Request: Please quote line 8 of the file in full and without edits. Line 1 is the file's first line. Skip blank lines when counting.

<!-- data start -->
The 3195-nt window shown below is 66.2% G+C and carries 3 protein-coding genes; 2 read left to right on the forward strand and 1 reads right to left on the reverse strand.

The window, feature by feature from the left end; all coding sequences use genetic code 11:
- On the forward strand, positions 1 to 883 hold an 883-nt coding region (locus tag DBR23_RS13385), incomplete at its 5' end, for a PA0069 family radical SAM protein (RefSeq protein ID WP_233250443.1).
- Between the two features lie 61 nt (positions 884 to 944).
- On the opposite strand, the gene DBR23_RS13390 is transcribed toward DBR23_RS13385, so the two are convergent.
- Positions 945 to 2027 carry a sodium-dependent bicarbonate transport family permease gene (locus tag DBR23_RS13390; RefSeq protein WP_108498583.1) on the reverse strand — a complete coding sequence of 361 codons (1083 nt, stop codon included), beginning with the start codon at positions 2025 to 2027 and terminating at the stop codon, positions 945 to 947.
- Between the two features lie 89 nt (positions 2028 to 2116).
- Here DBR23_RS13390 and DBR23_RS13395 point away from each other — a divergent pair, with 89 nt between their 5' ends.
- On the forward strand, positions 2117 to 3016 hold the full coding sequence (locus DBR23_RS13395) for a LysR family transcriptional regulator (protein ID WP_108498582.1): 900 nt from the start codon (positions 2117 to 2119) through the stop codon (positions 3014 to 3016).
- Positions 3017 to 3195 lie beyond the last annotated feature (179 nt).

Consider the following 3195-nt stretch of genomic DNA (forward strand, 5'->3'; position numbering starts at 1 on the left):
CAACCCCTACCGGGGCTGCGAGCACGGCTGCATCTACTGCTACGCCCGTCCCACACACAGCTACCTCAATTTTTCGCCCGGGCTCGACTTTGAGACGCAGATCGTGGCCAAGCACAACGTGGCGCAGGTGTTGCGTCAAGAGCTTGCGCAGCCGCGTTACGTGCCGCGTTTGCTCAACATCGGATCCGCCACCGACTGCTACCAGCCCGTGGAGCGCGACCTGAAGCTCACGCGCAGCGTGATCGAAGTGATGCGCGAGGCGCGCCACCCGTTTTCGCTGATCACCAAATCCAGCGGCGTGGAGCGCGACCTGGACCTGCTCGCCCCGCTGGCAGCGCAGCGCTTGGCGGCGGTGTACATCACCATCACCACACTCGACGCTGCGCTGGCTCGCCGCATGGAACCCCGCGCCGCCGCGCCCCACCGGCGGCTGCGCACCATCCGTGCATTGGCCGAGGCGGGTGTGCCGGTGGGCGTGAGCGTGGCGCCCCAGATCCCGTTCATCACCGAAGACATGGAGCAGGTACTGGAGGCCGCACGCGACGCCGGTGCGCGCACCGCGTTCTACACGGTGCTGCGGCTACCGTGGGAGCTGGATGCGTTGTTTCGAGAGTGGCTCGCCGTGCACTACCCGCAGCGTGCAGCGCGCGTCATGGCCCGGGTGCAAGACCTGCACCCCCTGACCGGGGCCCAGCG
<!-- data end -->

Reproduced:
- Here DBR23_RS13390 and DBR23_RS13395 point away from each other — a divergent pair, with 89 nt between their 5' ends.